- For Intended Parents
- For Surrogates
- For Egg Donors
- Why Hatch?
Please be sure to keep your surrogacy agency and coordinator in the loop as you prepare medically for your IVF journey so we can continue to support you every step of the way.
When it's time to begin in vitro fertilization, here's what you can expect!
At the beginning of your IVF cycle, surrogates will receive a shipment containing your IVF calendar and medications. This IVF calendar will cover everything you need to know about the following:
When you receive your shipment of IVF medications, make sure you have everything you need. Check the medications you’ve received with the packing slip and your IVF calendar. If you’re unsure or have questions, please let your clinical coordinator at your IVF clinic and your coordinator at Hatch know as soon as possible.
Here's an example of your IVF calendar. Note that medications and timing will be tailored to your unique treatment plan:
As a gestational surrogate, you'll also need to continue checking your medication supply weekly to ensure that you always have enough medication and unopened backups of medication that will be continued after the embryo transfer takes place.
With IVF, a lot of shots are generally required, primarily progesterone and estrogen. With a surrogate pregnancy, these hormones are necessary for a successful pregnancy, and also critical to sustain the pregnancy until a certain point in time when the doctors will instruct you to start weaning off of the medications. Missing any medications can affect the outcome of the cycle and surrogacy pregnancy.
Every time you go to the IVF doctor and/or the monitoring clinic (if your IVF clinic is very far from your home) you will likely have a vaginal ultrasound and they will draw your blood to test your hormone levels. There are typically 3-5 visits in total.
If you’re preparing for your first embryo transfer as a surrogate, don’t worry -- you’ll be in the most experienced hands. The embryo transfer will occur three to five days after the intended mothers' or donors' egg retrieval, or longer if the intended parents are using frozen embryos.
As you prepare for your embryo transfer, make sure you:
For more specific information about how to best prepare for your embryo transfer, talk to your reproductive endocrinologist.
While doing the above cannot ensure you a successful conception and pregnancy, have faith and trust in your fertility doctors. You’re in capable, experienced hands, and it’s important to have trust in the process!
When your body and the embryo are ready for the embryo transfer, you'll undergo a very simple procedure without anesthesia. The embryos are microscopic, and the transfer uses a speculum and a guided vaginal ultrasound to guide the catheter to implant the embryos.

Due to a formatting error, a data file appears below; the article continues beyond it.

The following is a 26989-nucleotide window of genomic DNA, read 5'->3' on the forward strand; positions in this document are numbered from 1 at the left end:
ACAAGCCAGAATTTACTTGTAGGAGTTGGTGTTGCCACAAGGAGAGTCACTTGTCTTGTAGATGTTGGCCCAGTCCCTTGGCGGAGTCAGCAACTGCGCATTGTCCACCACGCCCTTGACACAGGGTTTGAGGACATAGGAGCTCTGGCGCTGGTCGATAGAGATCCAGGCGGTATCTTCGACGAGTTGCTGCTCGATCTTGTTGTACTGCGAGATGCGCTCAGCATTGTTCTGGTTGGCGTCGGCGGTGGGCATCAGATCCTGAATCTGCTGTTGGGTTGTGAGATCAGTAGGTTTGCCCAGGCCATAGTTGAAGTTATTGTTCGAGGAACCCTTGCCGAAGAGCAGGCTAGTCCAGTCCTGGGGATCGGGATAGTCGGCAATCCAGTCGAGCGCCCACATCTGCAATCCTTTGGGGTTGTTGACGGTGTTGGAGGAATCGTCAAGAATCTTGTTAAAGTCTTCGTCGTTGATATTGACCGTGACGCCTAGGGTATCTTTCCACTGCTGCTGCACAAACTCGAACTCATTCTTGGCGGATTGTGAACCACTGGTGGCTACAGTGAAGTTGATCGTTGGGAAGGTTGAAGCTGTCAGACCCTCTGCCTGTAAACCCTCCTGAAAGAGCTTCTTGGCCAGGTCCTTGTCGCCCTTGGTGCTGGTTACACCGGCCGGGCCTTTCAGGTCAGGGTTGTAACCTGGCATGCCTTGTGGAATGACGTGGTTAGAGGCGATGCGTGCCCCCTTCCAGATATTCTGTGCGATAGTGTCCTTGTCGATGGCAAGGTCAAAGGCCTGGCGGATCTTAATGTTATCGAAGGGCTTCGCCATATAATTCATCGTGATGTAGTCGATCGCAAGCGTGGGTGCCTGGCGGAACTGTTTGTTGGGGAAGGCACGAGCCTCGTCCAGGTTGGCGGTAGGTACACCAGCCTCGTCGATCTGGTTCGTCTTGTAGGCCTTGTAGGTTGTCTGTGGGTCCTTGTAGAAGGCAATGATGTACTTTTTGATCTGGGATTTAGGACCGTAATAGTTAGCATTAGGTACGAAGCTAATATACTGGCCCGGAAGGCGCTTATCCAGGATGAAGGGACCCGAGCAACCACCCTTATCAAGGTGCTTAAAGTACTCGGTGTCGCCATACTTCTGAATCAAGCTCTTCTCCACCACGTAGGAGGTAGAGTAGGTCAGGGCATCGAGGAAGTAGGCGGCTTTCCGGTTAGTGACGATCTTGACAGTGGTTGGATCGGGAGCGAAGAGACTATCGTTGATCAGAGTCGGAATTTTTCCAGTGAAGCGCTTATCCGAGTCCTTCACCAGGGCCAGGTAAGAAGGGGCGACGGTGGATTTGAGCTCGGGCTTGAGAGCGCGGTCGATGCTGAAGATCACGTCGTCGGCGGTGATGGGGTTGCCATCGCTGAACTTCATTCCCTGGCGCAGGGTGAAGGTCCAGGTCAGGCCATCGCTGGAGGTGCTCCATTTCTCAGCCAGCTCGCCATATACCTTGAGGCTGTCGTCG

After the procedure, you'll need to rest at the doctor’s office for about 20 minutes. When you leave, you’ll be advised to continue bed rest at home or at a nearby hotel, depending on how far away you reside.
The bedrest following the embryo transfer is one to three days, depending on the doctor’s protocol. Your partner is welcome at the transfer. After the transfer, it’s important to keep your activities quiet and light to help implantation.
For surrogates outside of California, you may need to travel for the embryo transfer. If this is the case, your travel expenses will be fully covered by the intended parents and you'll receive allowances for your stay.
Your fertility clinic will always offer you detailed instructions after appointments, with the goal of making you feel comfortable and confident that you are taking care of yourself during the days leading up to the post-embryo transfer pregnancy test.
Some doctors recommend 24-hour bed rest post-procedure, while other sources recommend relying on low-impact movement to cause blood flow to the uterus with the hopes of increasing the chance of pregnancy. However, it’s important to strenuous exercise, sex, or taking baths.
Maintain a positive outlook on your embryo transfer procedure, and behave as if you’re pregnant -- food and all!
Although it’s tempting to take a pregnancy test a few days after your embryo transfer, try to abstain -- fertility clinics strongly recommend you wait the typical two-week period to ensure that you receive accurate results and can manage the emotions that are normal during this process.
Clinics recommend a two-week wait because taking a pregnancy test too soon after the embryo transfer often produces false results. This happens because the hormone used to measure pregnancy within a pregnancy test, referred to as hCG, can vary in levels depending on your current phase within your fertility journey. For instance, very early pregnancy often doesn’t result in much natural hCG production, causing you to get a distressing false-negative result.
Once your two weeks have passed, you can take your first pregnancy test after the embryo transfer. To get a more accurate reading, your fertility clinic will book an appointment two weeks after the transfer to perform a blood test to determine the pregnancy result.
Surrogates are the women who make intended parents' dreams of family a reality, and we cherish your willingness to give the gift of life. The decision to become a surrogate is a major one, and we want to help you feel prepared and knowledgeable as you embark on this journey.
Learn about our surrogate qualifications, how you'll be matched with intended parents, and your compensation along this exciting time. Please don't hesitate to contact us with any questions or concerns you may have throughout this time!